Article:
Normally found in the environment or on animals in small numbers that do not cause clinical disease, many pathogens are opportunistic. Most of these are not a major concern. Good biosecurity against them relies heavily on environmental manipulation and good husbandry techniques that maximize immune system function.
On the other hand, even small numbers of certain pathogens can enter a facility and cause significant disease if environmental factors are only slightly suboptimal. For many cultured species, viruses are a major concern, although parasitic, fungal, and bacterial pathogens such as mycobacteria and Streptococcus species can also be issues.
The major components of good biosecurity programs include quarantine, sanitation, and disinfection. In addition, special attention to food sources, especially live or frozen foods, is critical because they can contain infectious pathogens. Biosecurity programs are intended to reduce or eliminate the flow of pathogens from new fish to resident fish, and vice versa.
New fish are often more stressed and more likely to shed pathogens. Quarantine allows these fish to acclimate to their new surroundings and regain health. Resident fish may be healthy, but carry pathogens for which they have developed immunity. An adequate quarantine period prevents these resident fish from infecting the new fish, which are often immunocompromised.
The main elements of quarantine include:
- All-in, all-out stocking in which different fish populations are moved as a group with no commingling. This is more practical for juvenile and growout stages.
- Isolation or separation where physical barriers between groups prevent potential contamination.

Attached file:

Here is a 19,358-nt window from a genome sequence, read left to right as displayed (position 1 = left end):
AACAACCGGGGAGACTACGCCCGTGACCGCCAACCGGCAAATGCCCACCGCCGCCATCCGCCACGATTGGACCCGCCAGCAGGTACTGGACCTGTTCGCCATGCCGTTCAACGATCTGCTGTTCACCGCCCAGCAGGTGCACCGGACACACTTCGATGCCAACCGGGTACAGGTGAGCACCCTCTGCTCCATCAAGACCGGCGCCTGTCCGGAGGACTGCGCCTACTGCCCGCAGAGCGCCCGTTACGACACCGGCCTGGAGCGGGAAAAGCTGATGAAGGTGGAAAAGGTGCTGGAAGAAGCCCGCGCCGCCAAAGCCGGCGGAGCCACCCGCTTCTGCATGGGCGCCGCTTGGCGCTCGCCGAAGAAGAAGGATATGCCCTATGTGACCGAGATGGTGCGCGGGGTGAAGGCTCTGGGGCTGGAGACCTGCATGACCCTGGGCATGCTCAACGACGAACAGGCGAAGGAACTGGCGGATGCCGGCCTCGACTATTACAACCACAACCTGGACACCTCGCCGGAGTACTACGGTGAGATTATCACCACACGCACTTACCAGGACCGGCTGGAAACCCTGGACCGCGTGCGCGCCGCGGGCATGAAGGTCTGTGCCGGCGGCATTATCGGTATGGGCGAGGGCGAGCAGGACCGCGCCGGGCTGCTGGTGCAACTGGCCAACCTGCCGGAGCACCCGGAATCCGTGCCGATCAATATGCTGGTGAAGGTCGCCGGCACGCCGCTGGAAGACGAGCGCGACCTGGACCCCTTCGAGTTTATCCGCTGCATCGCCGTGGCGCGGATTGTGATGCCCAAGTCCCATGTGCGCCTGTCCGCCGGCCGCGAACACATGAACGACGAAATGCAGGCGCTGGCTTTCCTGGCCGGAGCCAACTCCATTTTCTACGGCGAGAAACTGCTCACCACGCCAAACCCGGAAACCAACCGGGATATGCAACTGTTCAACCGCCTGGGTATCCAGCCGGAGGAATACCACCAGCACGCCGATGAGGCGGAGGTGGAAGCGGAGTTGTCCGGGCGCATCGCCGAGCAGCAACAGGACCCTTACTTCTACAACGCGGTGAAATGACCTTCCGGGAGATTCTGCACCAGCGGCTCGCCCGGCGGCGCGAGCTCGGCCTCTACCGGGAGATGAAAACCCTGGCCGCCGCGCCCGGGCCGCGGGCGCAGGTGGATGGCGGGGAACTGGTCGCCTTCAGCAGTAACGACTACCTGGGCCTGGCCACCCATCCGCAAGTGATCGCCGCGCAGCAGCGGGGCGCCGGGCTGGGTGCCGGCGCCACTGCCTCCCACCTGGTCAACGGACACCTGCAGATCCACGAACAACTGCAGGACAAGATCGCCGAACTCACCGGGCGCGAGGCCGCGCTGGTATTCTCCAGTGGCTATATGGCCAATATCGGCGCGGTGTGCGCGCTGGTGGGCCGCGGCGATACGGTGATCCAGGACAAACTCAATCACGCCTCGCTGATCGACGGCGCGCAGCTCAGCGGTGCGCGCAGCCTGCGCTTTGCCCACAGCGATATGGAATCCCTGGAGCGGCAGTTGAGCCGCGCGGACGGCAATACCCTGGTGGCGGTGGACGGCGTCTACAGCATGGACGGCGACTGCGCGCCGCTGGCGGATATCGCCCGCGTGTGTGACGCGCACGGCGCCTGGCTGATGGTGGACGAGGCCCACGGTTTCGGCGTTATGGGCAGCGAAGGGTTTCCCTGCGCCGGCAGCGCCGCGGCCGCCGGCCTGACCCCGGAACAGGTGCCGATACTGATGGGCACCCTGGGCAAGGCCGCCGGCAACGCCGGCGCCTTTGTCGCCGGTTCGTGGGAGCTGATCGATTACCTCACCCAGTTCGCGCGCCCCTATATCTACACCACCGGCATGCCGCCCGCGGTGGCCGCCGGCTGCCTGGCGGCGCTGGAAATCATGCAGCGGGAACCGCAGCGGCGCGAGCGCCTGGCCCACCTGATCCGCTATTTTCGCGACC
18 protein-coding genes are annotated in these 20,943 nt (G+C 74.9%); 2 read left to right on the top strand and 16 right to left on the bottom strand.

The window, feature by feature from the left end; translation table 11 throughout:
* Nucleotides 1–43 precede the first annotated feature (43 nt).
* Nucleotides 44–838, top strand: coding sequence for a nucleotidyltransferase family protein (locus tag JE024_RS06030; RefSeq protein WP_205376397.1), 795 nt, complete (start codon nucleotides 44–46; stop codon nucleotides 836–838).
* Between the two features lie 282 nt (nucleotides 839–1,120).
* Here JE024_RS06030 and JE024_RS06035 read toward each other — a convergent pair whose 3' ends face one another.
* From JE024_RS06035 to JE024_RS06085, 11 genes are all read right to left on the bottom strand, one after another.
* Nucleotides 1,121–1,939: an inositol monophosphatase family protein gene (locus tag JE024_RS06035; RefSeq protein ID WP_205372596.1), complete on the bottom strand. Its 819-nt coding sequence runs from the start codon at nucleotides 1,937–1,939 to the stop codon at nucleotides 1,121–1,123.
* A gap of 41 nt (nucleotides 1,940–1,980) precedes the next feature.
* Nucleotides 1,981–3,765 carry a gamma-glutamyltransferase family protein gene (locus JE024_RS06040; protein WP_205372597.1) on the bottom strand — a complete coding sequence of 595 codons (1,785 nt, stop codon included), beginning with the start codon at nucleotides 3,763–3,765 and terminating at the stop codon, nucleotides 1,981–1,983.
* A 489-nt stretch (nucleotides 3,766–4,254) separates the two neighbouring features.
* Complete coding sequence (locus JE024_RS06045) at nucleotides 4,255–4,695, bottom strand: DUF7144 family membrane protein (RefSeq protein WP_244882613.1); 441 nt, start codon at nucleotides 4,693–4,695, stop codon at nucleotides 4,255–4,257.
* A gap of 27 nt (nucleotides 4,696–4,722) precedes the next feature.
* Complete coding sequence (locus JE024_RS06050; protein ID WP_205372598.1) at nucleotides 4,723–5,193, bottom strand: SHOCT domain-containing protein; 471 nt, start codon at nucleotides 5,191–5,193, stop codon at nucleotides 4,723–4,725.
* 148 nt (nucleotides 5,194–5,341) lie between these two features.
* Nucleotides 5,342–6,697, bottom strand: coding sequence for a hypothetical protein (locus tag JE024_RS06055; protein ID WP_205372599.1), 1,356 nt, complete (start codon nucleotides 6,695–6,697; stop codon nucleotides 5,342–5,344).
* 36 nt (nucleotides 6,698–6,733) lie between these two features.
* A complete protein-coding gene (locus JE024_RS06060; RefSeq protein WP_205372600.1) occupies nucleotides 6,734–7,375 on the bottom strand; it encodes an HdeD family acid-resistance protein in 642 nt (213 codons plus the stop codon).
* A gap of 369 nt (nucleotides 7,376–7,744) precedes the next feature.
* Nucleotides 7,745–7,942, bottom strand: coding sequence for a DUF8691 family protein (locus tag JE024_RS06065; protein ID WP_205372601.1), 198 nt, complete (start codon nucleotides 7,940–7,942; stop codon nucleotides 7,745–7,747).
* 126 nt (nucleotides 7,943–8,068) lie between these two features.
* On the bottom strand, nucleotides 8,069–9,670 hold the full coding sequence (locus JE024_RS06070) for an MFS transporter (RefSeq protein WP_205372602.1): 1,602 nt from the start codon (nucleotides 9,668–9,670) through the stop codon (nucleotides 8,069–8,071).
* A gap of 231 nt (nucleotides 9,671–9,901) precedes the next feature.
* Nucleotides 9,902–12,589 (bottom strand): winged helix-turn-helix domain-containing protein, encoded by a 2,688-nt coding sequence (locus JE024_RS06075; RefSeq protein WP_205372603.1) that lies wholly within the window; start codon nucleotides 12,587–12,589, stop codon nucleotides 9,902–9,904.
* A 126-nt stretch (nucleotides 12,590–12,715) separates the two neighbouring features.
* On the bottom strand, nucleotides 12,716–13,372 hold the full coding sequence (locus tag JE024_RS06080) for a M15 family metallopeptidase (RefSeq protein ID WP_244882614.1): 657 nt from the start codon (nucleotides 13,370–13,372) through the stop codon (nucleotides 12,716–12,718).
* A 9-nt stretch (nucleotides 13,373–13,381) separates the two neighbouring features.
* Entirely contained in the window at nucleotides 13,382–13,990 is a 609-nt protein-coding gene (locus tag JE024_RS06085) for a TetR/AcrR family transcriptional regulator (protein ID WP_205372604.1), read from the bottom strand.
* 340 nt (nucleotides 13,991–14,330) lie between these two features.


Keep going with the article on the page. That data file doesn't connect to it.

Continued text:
- Observation and diet adjustment. Animals in quarantine can be observed for abnormal behavior or appearance.
- Sampling for early examination of fish for specific pathogens.
- Treatments to reduce or eliminate infectious pathogens.
As a biosecurity component, sanitation reduces the overall pathogen load in a system. Dead or moribund fish should be removed as soon as possible to prevent cannibalism, fish-to-fish contact, or waterborne spread of pathogens. Uneaten food, detritus, and dissolved organics can act as food or reservoirs for pathogens, as well.
Keeping supplies off floors helps prevent the accidental introduction of pathogens into systems. Finally, a preventative mindset must be instilled in personnel and visitors so that relevant practices – disinfectant foot baths, net and siphon dips, and disinfection of hands and equipment that contacts fish or system water – become routine.
In the absence of specific system-dedicated equipment, disinfection of shared nets, siphon hoses, and other tools reduces the spread of disease-causing organisms. Ultraviolet sterilizers or ozone disinfection of system water can help reduce overall numbers of pathogens, as well.